Sign up for our daily briefing

Make your busy days simpler with Axios AM/PM. Catch up on what's new and why it matters in just 5 minutes.

Please enter a valid email.

Please enter a valid email.

Subscription failed
Thank you for subscribing!

Catch up on the day's biggest business stories

Subscribe to Axios Closer for insights into the day’s business news and trends and why they matter

Please enter a valid email.

Please enter a valid email.

Subscription failed
Thank you for subscribing!

Stay on top of the latest market trends

Subscribe to Axios Markets for the latest market trends and economic insights. Sign up for free.

Please enter a valid email.

Please enter a valid email.

Subscription failed
Thank you for subscribing!

Sports news worthy of your time

Binge on the stats and stories that drive the sports world with Axios Sports. Sign up for free.

Please enter a valid email.

Please enter a valid email.

Subscription failed
Thank you for subscribing!

Tech news worthy of your time

Get our smart take on technology from the Valley and D.C. with Axios Login. Sign up for free.

Please enter a valid email.

Please enter a valid email.

Subscription failed
Thank you for subscribing!

Get the inside stories

Get an insider's guide to the new White House with Axios Sneak Peek. Sign up for free.

Please enter a valid email.

Please enter a valid email.

Subscription failed
Thank you for subscribing!

Axios on your phone

Get breaking news and scoops on the go with the Axios app.

Download for free.

Catch up on coronavirus stories and special reports, curated by Mike Allen everyday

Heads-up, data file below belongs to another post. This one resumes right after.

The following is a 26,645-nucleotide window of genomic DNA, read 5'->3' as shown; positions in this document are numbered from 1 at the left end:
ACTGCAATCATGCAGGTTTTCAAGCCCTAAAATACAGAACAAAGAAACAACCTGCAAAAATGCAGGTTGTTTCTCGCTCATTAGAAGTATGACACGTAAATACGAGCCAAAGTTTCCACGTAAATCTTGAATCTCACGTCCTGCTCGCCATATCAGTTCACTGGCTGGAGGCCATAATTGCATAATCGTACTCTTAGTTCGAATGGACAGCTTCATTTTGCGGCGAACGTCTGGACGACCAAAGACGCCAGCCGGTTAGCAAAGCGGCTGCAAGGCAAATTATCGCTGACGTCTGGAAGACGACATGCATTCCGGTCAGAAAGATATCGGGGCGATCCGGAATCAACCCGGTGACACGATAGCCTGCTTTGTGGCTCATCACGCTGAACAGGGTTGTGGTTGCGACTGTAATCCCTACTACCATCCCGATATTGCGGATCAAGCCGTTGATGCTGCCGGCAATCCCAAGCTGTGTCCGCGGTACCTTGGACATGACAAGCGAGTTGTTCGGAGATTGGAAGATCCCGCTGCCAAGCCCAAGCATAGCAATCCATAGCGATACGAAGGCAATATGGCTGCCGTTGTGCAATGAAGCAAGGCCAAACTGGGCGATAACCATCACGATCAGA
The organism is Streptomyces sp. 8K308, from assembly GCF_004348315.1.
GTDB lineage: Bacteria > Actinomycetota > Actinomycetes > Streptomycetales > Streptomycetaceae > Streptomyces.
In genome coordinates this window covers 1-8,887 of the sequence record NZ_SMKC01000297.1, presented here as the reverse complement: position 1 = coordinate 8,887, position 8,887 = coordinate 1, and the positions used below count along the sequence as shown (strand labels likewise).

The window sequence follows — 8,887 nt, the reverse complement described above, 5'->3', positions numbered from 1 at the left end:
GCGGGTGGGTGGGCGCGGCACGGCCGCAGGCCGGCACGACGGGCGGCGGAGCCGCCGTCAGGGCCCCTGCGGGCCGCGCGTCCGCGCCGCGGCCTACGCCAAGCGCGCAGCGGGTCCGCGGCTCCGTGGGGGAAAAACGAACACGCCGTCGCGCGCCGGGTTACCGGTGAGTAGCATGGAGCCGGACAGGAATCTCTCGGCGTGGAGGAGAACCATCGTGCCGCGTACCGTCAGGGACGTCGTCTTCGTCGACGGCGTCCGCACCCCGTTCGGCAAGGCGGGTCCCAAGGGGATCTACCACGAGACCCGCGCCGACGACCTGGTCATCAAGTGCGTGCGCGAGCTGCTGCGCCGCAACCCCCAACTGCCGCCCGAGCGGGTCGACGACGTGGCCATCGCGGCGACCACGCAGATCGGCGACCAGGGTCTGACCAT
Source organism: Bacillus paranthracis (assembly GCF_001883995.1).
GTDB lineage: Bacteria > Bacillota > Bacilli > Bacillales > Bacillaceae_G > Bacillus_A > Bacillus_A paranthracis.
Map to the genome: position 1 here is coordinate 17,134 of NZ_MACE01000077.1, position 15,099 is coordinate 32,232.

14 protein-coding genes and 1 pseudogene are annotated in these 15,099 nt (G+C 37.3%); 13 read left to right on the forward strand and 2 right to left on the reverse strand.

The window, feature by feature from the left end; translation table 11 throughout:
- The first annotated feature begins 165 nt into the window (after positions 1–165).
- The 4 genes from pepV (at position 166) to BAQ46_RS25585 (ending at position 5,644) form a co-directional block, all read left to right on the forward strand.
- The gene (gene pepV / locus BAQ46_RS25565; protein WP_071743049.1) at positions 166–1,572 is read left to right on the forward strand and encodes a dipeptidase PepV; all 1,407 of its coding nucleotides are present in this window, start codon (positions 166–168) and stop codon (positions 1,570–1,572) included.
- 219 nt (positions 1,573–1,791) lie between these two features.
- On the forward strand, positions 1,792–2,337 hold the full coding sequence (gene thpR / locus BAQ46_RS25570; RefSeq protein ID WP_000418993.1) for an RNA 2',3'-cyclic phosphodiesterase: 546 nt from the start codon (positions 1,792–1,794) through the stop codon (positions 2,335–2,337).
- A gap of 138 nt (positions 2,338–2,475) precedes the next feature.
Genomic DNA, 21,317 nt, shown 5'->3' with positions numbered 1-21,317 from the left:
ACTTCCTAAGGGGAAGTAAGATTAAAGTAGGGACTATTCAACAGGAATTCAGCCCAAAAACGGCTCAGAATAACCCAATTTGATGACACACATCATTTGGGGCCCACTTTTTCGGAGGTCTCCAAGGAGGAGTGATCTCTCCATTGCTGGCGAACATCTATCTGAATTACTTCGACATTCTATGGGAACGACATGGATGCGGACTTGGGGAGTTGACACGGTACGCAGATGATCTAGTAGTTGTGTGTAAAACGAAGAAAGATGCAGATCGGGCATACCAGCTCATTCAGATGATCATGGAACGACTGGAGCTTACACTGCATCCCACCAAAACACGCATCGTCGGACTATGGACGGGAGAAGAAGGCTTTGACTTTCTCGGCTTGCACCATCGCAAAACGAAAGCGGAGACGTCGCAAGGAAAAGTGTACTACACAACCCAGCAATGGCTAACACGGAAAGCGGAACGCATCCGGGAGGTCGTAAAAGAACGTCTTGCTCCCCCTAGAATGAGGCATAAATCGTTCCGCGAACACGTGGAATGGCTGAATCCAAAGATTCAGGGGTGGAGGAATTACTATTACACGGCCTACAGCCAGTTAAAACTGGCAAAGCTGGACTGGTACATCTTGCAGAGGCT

Catch up on coronavirus stories and special reports, curated by Mike Allen everyday

Please enter a valid email.

Please enter a valid email.

Subscription failed
Thank you for subscribing!

Want a daily digest of the top Denver news?

Get a daily digest of the most important stories affecting your hometown with Axios Denver

Please enter a valid email.

Please enter a valid email.

Subscription failed
Thank you for subscribing!

Want a daily digest of the top Des Moines news?

Get a daily digest of the most important stories affecting your hometown with Axios Des Moines

Please enter a valid email.

Please enter a valid email.

Subscription failed
Thank you for subscribing!

Want a daily digest of the top Twin Cities news?

Get a daily digest of the most important stories affecting your hometown with Axios Twin Cities

Please enter a valid email.

Please enter a valid email.

Subscription failed
Thank you for subscribing!

Want a daily digest of the top Tampa Bay news?

Get a daily digest of the most important stories affecting your hometown with Axios Tampa Bay

Please enter a valid email.

Please enter a valid email.

Subscription failed
Thank you for subscribing!

Want a daily digest of the top Charlotte news?

Get a daily digest of the most important stories affecting your hometown with Axios Charlotte

Please enter a valid email.

Please enter a valid email.

Subscription failed
Thank you for subscribing!

Sign up for Axios NW Arkansas

Stay up-to-date on the most important and interesting stories affecting NW Arkansas, authored by local reporters

Please enter a valid email.

Please enter a valid email.

Subscription failed
Thank you for subscribing!

Please enter a valid email.

Please enter a valid email.

Subscription failed
Thank you for subscribing!

Long before Theranos became the poster child for Silicon Valley hubris, it was just a promising young startup in search of investors. Axios has obtained a confidential pitch deck from June 2006, when the blood-testing company was seeking $30 million for what it referred to as a "pre-IPO transaction."